We found that the CMA search trajectories exhibited the spectral signature of highdimensional guided random walks, preferentially traveling along the top eigendimensions of the underlying image manifold.

We found one reason that CMA succeeded was the decrease of angular step size, thanks to the spherical geometry of image space and the increased vector norms in Evolution.

Guided by image space geometry, we built in these mechanisms to develop a SphereCMA algorithm, which outperformed the original CMA in silico.
2. Survey of Black Box Optimizers
Because in vivo tests of optimizer performance can be costly and timeconsuming, we began by screening a large set of algorithms in silico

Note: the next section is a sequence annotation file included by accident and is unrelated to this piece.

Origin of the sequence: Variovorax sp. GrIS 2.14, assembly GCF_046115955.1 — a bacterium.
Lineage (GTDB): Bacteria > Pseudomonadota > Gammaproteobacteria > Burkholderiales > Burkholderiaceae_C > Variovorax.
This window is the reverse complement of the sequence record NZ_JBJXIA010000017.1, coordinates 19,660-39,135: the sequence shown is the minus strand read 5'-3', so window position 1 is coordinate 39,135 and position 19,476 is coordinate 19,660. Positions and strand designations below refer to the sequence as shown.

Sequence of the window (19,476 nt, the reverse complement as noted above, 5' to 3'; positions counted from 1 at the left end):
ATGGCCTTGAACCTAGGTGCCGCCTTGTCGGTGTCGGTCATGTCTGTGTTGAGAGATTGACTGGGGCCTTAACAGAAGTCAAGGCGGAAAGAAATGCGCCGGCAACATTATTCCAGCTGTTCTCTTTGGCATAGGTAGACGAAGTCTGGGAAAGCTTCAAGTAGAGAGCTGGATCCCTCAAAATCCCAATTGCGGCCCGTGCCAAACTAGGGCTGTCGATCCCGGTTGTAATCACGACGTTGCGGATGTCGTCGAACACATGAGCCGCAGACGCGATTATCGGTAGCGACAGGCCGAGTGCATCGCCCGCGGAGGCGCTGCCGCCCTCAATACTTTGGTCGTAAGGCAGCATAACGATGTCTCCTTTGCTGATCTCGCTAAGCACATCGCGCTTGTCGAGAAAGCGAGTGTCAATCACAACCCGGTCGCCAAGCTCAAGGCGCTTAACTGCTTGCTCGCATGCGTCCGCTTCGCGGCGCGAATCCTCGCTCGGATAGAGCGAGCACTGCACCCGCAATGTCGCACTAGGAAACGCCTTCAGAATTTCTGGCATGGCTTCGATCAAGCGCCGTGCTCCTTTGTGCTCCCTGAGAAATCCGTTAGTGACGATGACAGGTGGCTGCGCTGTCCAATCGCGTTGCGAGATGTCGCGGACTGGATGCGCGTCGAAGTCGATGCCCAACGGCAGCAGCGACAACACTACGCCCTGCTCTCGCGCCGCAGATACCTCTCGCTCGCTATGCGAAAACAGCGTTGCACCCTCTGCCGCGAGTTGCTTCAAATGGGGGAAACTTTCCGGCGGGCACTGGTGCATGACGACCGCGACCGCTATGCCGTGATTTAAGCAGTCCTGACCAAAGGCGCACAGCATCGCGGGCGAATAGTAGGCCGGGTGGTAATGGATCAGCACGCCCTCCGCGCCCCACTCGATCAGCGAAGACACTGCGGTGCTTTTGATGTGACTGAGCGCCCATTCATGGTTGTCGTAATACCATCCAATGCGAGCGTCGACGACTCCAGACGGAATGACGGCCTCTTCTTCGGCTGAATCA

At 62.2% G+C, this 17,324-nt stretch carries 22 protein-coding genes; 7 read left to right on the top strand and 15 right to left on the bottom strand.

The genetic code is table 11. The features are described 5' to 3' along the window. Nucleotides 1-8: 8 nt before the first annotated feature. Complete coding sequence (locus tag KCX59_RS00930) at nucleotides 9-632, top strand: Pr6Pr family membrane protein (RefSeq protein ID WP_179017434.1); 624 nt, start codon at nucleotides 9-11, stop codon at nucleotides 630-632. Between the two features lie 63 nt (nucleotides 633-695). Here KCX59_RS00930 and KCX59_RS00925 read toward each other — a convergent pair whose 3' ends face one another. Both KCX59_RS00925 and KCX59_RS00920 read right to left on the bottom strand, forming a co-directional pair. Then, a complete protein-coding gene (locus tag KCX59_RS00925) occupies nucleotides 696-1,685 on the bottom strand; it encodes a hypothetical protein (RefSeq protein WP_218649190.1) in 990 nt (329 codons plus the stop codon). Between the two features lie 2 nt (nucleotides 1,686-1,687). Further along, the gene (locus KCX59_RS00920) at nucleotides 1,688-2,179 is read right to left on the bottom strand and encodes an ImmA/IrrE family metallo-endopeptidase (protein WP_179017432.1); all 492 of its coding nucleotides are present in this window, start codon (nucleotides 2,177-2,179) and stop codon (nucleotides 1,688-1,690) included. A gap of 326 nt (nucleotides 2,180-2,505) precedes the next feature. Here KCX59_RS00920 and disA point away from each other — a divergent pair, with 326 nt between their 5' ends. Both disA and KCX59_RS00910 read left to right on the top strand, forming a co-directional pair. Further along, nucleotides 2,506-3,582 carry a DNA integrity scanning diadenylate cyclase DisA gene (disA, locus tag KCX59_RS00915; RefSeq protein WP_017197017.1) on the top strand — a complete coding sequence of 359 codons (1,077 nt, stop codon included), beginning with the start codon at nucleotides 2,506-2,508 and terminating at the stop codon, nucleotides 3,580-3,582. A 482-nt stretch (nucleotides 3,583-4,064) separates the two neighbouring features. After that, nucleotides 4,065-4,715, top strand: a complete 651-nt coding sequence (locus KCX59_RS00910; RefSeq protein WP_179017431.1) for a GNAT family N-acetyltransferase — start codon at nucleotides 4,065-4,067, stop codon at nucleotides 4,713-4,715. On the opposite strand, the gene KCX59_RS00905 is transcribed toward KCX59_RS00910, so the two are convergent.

using convolutional neural network (CNN) units as proxies for visual neurons, then tested the top performing algorithms with actual neurons in a focused comparison.
2.1. Large Scale in silico Survey
To simulate neuronal tuning function that an optimizer might encounter in a biological setting, we used units from pretrained CNNs as models of visual neurons (Xiao and Kreiman, 2020; Lindsay, 2020). For the in vivo Evolution experiments, we aimed for optimizers that performed well with neurons across visual areas (including V1, V4, IT) and across different levels of signaltonoise and singleneuron isolation. Thus we designed the benchmark ”problem set” to include units from multiple CNN architectures, layers, and noise levels, testing the overall performance for each optimizer.